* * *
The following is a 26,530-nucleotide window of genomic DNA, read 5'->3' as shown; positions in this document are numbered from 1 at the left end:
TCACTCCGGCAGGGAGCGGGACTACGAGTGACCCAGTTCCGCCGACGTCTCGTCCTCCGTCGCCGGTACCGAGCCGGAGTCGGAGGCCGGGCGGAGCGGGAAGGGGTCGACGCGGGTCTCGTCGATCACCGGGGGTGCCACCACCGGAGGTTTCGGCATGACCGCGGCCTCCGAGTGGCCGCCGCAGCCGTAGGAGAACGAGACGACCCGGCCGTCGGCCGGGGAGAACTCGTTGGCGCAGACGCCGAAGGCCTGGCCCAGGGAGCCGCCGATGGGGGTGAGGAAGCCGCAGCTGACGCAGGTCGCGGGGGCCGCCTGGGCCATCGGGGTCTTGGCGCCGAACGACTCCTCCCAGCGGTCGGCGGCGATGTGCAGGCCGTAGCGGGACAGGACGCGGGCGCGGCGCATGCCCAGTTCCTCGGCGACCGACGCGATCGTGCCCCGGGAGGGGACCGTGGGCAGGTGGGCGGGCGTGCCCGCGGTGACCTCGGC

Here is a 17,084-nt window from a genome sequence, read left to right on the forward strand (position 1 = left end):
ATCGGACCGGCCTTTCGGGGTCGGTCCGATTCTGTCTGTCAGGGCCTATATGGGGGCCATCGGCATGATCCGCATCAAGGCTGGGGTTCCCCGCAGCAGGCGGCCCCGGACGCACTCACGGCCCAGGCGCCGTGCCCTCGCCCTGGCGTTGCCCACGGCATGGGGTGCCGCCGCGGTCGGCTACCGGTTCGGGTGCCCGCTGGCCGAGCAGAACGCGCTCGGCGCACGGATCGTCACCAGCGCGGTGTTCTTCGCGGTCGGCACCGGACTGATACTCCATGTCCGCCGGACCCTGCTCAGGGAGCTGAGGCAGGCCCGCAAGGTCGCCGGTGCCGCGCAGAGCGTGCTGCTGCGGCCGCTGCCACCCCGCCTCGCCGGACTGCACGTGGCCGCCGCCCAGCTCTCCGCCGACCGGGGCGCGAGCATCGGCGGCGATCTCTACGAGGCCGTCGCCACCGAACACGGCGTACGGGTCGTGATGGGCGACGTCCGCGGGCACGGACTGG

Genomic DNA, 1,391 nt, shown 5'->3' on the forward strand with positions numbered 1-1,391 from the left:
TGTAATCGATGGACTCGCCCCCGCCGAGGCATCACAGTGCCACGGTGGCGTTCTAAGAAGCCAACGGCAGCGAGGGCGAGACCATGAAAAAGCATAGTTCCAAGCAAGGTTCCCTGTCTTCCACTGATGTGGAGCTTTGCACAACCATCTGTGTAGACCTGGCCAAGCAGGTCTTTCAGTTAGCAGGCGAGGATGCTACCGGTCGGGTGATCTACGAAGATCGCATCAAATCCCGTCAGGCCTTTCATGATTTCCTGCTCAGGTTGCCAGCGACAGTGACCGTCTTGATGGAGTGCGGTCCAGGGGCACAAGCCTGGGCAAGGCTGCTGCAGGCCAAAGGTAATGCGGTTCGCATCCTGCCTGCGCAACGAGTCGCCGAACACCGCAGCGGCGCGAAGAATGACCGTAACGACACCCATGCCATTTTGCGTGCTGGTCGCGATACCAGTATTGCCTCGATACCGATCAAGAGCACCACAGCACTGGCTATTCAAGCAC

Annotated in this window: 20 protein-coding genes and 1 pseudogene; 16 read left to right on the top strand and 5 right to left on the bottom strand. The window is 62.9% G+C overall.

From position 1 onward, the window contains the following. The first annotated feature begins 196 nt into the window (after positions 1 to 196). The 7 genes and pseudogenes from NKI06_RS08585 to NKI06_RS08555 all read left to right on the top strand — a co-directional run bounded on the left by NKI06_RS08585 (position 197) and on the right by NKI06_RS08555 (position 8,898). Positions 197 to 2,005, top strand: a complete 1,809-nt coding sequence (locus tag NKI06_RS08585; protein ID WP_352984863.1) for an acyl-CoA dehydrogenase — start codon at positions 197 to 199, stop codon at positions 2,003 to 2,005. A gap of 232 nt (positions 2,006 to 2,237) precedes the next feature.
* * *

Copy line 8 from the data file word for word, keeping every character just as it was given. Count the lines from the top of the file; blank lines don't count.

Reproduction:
From position 1 onward, the window contains the following. The first annotated feature begins 196 nt into the window (after positions 1 to 196). The 7 genes and pseudogenes from NKI06_RS08585 to NKI06_RS08555 all read left to right on the top strand — a co-directional run bounded on the left by NKI06_RS08585 (position 197) and on the right by NKI06_RS08555 (position 8,898). Positions 197 to 2,005, top strand: a complete 1,809-nt coding sequence (locus tag NKI06_RS08585; protein ID WP_352984863.1) for an acyl-CoA dehydrogenase — start codon at positions 197 to 199, stop codon at positions 2,003 to 2,005. A gap of 232 nt (positions 2,006 to 2,237) precedes the next feature.